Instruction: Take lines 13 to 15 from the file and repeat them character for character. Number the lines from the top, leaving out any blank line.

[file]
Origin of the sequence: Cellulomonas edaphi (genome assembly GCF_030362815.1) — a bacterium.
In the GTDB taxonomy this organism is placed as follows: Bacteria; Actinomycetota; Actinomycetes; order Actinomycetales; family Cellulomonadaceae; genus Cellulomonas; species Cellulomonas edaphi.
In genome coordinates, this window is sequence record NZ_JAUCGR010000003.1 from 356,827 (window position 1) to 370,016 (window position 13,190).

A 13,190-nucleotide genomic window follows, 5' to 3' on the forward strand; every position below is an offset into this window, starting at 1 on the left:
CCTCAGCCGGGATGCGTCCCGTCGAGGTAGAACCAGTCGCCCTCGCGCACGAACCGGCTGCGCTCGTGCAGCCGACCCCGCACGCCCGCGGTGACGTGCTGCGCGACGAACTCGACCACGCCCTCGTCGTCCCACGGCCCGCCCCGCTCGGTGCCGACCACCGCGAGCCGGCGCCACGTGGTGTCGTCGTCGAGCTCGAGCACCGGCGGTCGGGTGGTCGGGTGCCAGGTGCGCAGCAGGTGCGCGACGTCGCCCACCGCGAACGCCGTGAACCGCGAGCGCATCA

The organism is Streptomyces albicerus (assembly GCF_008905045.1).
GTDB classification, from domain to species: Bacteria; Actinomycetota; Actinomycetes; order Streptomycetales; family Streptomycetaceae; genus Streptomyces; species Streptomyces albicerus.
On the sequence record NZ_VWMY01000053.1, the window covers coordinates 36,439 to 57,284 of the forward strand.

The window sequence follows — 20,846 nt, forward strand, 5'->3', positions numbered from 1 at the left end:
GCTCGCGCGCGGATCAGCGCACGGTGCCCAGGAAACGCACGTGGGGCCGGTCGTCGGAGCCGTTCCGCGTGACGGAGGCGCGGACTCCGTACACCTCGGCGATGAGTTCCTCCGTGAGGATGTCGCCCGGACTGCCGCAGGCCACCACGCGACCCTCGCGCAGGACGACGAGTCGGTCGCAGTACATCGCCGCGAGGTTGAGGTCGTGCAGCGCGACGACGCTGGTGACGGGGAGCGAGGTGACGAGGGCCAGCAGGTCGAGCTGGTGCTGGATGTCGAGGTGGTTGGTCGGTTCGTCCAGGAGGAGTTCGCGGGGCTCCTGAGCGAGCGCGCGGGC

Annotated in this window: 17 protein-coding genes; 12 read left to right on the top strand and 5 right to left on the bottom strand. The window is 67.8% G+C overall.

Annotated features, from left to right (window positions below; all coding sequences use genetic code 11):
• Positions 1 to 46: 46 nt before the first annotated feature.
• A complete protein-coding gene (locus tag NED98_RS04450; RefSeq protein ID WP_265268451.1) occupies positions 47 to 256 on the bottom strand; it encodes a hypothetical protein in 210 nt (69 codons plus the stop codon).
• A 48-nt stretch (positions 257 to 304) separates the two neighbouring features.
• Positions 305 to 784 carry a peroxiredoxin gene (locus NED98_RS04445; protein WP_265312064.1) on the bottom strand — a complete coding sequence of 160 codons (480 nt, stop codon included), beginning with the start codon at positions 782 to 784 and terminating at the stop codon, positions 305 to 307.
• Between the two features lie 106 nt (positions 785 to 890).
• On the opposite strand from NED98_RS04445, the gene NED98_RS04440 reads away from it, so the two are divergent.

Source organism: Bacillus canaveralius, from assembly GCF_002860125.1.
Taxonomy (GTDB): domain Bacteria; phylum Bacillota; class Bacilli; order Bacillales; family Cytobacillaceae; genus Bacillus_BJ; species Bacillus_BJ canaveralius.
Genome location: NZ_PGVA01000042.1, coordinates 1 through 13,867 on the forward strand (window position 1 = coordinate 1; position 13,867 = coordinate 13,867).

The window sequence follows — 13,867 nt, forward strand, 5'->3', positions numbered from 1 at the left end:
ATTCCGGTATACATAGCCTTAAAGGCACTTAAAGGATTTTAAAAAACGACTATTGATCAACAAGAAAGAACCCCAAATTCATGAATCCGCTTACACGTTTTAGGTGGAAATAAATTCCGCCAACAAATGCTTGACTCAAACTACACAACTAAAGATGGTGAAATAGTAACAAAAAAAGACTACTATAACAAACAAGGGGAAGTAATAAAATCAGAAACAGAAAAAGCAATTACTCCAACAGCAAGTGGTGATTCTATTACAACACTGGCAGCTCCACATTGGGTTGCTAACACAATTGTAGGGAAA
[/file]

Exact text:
• Positions 1 to 46: 46 nt before the first annotated feature.
• A complete protein-coding gene (locus tag NED98_RS04450; RefSeq protein ID WP_265268451.1) occupies positions 47 to 256 on the bottom strand; it encodes a hypothetical protein in 210 nt (69 codons plus the stop codon).
• A 48-nt stretch (positions 257 to 304) separates the two neighbouring features.